Let it bubble

One of the reasons I haven’t been ripping through this draft of The Swan Harp at lightspeed is that this is the one where I’m putting in subplots and dealing with the excellent suggestions that I had from the agent who read my second draft. In a page and a half of comments she cut out quite a bit of work for me. This led to my cutting up the story and pasting it together differently, which I called the Frankenstein draft.
When I hit a serious pothole this summer and began to panic about the amount of work there still was to do and whether I’d ever get it untangled, I had a couple of other good suggestions from friends who read the Frankenstein draft While these suggestions ultimately got me started again, they were also quite a bit of work, in part because “you need to create an incident where…” was part of the suggestion.
The thing about a well-written book is that it looks like it flowed unimpeded from the author’s imagination to the page. This is good. It’s also an illusion, as I know, because there have been lots of impediments to the completion of this third draft. “Creating an incident where….” was a huge pothole. I knew where my character was, and where I wanted her to be, but I wasn’t sure how to get her there. My initial solution was too easy, and also not true to the values of my world.
Knowing that and solving it are two different things. What I had to do – and believe me, this wasn’t easy! – was leave the idea to bubble gently on the back burner like a pot of soup. I tried not to worry at the problem or think about it much – instead I worked on other things in the story and just left a hole where that incident would have to go. (That in itself was harder than it sounds, because much of the story is still in the rearrangement process, so holes tend to move.)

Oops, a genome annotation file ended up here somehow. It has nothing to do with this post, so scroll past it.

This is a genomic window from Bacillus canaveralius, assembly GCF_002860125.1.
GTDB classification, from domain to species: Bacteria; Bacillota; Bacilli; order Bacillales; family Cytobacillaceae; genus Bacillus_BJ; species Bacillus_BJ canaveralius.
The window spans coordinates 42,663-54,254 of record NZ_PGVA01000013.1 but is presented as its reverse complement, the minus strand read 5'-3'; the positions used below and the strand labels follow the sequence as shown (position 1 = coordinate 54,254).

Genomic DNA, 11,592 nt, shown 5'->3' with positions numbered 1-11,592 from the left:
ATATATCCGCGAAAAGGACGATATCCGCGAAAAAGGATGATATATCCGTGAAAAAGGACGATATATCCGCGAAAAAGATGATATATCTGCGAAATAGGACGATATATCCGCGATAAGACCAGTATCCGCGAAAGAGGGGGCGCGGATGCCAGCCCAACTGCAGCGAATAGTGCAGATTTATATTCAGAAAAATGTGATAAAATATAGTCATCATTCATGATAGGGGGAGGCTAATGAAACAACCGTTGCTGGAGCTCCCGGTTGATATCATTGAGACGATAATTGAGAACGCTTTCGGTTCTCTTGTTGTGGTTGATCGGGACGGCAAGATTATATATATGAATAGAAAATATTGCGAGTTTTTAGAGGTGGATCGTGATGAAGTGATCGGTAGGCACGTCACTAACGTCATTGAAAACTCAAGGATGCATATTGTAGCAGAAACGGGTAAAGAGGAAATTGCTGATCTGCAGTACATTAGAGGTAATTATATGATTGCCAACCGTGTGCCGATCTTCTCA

In the last week the critical incident has come to me in bits and pieces. Part of it was due to the new job, where my coach is a guy who is in the Society for Creative Anachronism. The SCA is a recreationist group – members re-imagine parts of the Middle Ages and re-create them more-or-less authentically, but with only the fun bits left in. Yes, it’s a game, but like any game, it’s quite serious about the rules.
Talking to Dan reminded me of my own time in the SCA, and everything I learned about fighting, tactics, leadership, strategy and so on. These are all things my character needs to know. I’d forgotten I knew them, and thinking about them led me to the incident I needed to write. It was the last ingredient in that bubbling pot. This week or next I’ll frame and draft that incident and the things around it, and I’ll be through one more roadblock on the way to finishing this draft.
I once heard someone say in an interview that when she came home from work, the first thing she did was cut up an onion and put it in a frying pan on low heat. Her family would patiently wait two hours for supper if they could smell that something was happening in the kitchen. Patience is a hard lesson for me, but knowing that the bubbling pot is there, and that it will eventually produce something, helps a lot.

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This entry was posted in Doing the Work, Fumbling towards competence and tagged , , , , . Bookmark the permalink.

2 Responses to Let it bubble

  1. Francene Stanley says:

    Love it. So true. All of it.

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